(Bloomberg) -- Less than three months after a spat with the European Union, Italy’s fiscal plans are back in focus as the pressure on Rome to tackle the country’s stalled growth mounts.

Finance Minister Giovanni Tria is working on a new plan of incentives that would allow the country to avoid a budget adjustment, according to newspaper Corriere della Sera. Last Friday, Tria presented to Prime Minister Giuseppe Conte a strategy that rather than cutting resources would slightly boost spending with new funds to encourage companies’ investments, the newspaper reported, citing anonymous Treasury sources.

Italy was the only nation in the euro region slipping into a technical recession during the last quarter of last year, when the economy shrank 0.1 percent, casting doubts on the populist government’s growth target for this year.

Some economists forecast growth of 0.1 percent this quarter, but many say there’s a high risk of another contraction.

According to Corriere della Sera, the new plan could be approved as early as April, and would also include new investments for small municipalities and tax benefits for companies that are hiring.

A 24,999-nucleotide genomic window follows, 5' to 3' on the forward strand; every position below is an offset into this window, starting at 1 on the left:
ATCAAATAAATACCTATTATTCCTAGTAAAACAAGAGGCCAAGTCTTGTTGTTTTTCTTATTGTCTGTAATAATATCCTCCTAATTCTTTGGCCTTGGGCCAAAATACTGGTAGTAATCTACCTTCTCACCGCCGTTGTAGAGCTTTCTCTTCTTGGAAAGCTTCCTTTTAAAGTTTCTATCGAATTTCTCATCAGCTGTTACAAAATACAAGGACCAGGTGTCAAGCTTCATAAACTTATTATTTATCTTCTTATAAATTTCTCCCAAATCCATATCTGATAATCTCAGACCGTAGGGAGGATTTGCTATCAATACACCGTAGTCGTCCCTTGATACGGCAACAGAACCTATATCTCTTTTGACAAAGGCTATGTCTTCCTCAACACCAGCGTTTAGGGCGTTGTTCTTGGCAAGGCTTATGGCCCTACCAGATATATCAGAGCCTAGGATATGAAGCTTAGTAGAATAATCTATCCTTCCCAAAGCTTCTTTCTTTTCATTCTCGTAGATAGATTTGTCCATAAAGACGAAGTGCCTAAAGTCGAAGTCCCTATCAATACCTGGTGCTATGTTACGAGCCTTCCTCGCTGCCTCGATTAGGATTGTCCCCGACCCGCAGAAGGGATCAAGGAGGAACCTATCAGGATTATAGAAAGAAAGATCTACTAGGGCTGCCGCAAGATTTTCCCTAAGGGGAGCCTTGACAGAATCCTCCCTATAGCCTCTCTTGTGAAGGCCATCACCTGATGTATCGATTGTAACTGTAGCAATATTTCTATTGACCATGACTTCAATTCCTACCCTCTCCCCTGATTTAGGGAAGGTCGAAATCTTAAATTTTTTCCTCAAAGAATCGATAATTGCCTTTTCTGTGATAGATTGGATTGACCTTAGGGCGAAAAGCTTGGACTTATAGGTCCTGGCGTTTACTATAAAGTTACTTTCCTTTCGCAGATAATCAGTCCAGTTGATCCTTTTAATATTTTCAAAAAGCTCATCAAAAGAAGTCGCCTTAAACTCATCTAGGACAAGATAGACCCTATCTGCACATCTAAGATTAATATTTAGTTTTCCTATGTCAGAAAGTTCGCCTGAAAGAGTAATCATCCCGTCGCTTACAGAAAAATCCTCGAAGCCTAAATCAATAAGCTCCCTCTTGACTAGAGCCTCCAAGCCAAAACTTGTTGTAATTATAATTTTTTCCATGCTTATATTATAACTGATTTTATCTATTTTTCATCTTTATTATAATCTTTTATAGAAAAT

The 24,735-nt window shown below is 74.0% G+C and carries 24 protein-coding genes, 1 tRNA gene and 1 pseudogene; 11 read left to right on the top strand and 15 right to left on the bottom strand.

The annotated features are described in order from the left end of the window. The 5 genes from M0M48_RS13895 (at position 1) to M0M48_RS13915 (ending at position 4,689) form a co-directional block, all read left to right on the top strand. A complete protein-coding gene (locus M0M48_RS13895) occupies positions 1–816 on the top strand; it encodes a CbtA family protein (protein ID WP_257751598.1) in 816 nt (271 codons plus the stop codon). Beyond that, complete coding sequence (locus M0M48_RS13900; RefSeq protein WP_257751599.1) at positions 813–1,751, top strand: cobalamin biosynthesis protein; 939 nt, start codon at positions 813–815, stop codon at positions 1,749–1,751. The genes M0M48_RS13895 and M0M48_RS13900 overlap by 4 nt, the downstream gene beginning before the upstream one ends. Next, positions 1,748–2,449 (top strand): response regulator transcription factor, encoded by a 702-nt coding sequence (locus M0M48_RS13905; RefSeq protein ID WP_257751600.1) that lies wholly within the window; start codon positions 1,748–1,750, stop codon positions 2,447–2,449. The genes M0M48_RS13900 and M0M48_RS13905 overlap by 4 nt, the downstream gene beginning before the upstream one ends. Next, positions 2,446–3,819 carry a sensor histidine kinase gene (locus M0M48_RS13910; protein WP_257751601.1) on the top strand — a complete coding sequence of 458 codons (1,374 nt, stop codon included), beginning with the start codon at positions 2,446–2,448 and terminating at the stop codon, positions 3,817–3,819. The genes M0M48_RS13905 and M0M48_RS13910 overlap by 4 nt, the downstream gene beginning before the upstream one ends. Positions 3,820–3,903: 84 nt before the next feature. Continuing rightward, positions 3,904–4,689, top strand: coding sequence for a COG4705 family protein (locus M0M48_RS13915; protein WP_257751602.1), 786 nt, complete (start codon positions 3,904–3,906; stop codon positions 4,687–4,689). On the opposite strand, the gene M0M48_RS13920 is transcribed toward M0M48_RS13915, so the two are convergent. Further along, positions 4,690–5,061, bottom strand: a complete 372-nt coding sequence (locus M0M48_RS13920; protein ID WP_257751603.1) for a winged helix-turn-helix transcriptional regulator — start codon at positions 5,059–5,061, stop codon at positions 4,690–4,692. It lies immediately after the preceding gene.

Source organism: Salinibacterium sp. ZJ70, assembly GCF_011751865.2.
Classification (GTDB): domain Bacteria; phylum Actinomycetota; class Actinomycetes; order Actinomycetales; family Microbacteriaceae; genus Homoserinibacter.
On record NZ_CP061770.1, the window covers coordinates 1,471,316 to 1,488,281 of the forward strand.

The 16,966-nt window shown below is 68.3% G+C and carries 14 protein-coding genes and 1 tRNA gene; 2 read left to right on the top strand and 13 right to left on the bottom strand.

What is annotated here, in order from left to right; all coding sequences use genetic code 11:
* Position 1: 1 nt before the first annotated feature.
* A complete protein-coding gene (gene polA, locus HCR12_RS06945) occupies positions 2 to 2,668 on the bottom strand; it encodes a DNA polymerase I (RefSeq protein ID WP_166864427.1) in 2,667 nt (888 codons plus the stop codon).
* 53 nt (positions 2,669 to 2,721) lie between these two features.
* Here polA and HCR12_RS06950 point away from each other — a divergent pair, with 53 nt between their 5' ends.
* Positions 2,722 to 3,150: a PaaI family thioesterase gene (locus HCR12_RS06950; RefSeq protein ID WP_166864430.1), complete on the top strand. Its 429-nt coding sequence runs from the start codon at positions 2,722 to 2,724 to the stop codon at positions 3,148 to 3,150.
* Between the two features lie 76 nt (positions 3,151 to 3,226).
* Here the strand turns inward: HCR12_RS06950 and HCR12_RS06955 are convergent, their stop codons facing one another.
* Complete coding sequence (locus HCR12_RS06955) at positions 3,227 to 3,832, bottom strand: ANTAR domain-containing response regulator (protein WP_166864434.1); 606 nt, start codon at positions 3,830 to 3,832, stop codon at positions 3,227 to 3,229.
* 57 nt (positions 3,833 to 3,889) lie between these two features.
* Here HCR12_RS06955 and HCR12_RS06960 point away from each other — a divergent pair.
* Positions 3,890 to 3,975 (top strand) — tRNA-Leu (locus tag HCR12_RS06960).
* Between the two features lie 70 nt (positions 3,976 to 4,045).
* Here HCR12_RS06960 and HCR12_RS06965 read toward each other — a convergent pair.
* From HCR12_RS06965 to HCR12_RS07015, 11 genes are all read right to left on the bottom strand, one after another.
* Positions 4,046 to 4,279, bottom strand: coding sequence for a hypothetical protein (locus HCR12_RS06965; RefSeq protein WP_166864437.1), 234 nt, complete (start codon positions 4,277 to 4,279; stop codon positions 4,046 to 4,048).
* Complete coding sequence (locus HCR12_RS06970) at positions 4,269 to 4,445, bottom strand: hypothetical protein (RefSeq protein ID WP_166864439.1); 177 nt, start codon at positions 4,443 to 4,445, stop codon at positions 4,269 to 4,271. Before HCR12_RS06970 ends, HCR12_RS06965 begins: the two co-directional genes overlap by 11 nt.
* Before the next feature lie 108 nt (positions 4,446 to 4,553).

Meanwhile, new tax rate cuts and efforts to introduce a so-called “flat tax” could be part of Matteo Salvini’s League campaign for a crucial European Union election in May, according to La Stampa.

“We have not stopped working on flat tax,” Salvini said in remarks quoted by Ansa Sunday.

To contact the reporter on this story: Chiara Albanese in Rome at calbanese10@bloomberg.net

To contact the editors responsible for this story: Chad Thomas at cthomas16@bloomberg.net, Kevin Costelloe, James Amott

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